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The Gill Wetter "Your Local Fishing News"

Gray Trout
by Capt. Matt Wirt

Gray trout, weakfish, or sea trout, there are many names for this species. I call them day savers. When the fall northeast wind is howling offshore and the flounder or reds don’t want to cooperate inshore, the gray trout are usually a sure thing. These structure oriented fish provide excellent action and are great table fare. The gray trout is an aggressive species and will hit a variety of lures and live baits. Here are some tips and techniques that will hopefully save your day as well.

The typical size of the gray trout in our area range from 12 inches (a 2 year old fish), up to some near 25 inches (an 8-9 year old fish). These trout grow rapidly and the average life span is 9 years. For a fish of this size I prefer a 7’ ultra light action rod with 15 lb braided line. The ultra light rod makes it much more challenging and seems to result in a greater hookup ratio. These fish are often called weakfish due to their weak mouths. The lighter tackle with a light drag puts less pressure on the fish’s jaw and you get to experience the full capabilities of this nice fighting species.

Gray trout are opportunistic feeders. They are structure oriented and don’t travel far to hunt their prey, instead they position themselves around structure and sit back and wait for the prey to come to them. They prefer near shore wrecks or live bottom areas such as John’s Creek or AR-378. When I am fishing an area of live bottom I prefer to drift and cover more ground. If we are targeting the structure I like to anchor up wind or beside the wreck where the current will allow me to present my bait or lure in front of, or beside the base of the wreck. Anchoring in the deeper offshore waters can be challenging to say the least. It might take two or three sets of the anchor, but you will be rewarded when it is executed properly.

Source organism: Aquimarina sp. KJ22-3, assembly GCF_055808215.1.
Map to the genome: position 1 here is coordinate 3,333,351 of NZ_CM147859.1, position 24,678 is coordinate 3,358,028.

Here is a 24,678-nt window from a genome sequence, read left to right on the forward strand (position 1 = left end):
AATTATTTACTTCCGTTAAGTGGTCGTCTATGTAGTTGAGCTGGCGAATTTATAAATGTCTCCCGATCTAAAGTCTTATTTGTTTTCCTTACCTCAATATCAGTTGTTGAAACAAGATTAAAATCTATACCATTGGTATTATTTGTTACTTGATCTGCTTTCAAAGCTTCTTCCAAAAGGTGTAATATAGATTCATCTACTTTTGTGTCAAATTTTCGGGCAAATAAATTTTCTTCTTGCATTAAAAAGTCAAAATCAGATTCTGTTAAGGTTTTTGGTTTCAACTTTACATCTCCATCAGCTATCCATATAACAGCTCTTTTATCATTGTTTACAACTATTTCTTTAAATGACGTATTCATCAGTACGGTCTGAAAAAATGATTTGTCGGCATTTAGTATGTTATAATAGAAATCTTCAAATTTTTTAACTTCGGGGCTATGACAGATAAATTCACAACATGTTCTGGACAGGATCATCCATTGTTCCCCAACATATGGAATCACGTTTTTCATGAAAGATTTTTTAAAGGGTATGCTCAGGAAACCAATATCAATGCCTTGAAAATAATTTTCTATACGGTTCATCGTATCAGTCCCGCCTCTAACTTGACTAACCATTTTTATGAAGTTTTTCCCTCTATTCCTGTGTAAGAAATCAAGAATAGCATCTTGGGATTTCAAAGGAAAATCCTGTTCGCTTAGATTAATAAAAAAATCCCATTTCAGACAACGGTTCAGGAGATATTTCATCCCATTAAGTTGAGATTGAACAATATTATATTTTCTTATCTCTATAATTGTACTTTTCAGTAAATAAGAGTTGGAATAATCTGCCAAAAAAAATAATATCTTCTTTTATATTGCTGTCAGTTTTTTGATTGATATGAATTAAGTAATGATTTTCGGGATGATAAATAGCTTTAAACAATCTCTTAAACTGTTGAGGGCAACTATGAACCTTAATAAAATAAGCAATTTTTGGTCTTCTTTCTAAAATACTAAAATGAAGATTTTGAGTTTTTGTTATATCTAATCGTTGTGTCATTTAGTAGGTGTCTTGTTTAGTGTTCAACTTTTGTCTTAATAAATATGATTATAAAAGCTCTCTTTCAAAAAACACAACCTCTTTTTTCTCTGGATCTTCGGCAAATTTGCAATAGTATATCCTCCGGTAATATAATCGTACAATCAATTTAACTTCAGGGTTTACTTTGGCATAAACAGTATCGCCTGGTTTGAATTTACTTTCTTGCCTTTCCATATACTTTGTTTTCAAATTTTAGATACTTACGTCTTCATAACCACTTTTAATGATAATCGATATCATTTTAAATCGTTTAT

The weakfish is not a very picky eater. The larger fish will consume mullet, menhaden, small croakers, pinfish, and other baitfish. The smaller ones stick to shrimp, small crabs, and clams or scallops on the ocean floor. The gray’ will feed throughout the entire water column. I suggest having both live bait and artificial lures when targeting the gray’s. When using live bait I prefer medium finger mullet on a Carolina rig with a number two hook, and just enough weight to get it to the bottom. We use 20lb Berkley Vanish fluorocarbon leader, it does a great job without breaking the bank. I have found that I can use a much lighter leader when using fluorocarbon verses mono because the fluorocarbon has a much harder coating and it is much more resistant to abrasion. As for lures, we have been using a product called Gulp that is made by Berkley with excellent results. This product breaks down little by little in the water and leaves an excellent sent trail. The 3” or 4” white curly tail grub they produce seems to be the best so far. When targeting Gray Trout with curly tail grubs it is very important to use a Gitzem jig head. These jig heads make your grub come alive! Instead of the normal up and down motion of most jig heads the Gitzem jig head goes side to side due to its unique design. This keeps your lure in the strike zone much longer and drives the trout crazy! I have also had success with sting silvers as well, with pink or white being the best color. 20 lb fluorocarbon leader works great for the jigs as well. Jig the artifical’s with your wrist and not your entire arm. This will increase your hookup ratio and will prevent tearing the hook out of their weak mouth. The trout will usually bite on the fall, and you should have an automatic hook set on your next jig stroke. Upon hook set, reel quickly five or ten times to get them away from the structure then back off and play it as easy as possible until they reach the net to avoid tearing the hook out of their weak mouth’s.

August to mid December seems to produce the best results and the early spring months are great producers as well. I prefer a water temp between 55 and 75 degrees when targeting the grays. When caught they should be iced as soon as possible. They have very tender flesh, are easily filleted and are great when fried. When targeting the grays positioning is everything. If you are ten feet to far from the structure you might not get a bite. It’s all or nothing. Good luck and hopefully this will put you in position to put some nice gray’s in the boat, and remember to leave a few out there for the next guy.

Capt. Matt Wirt


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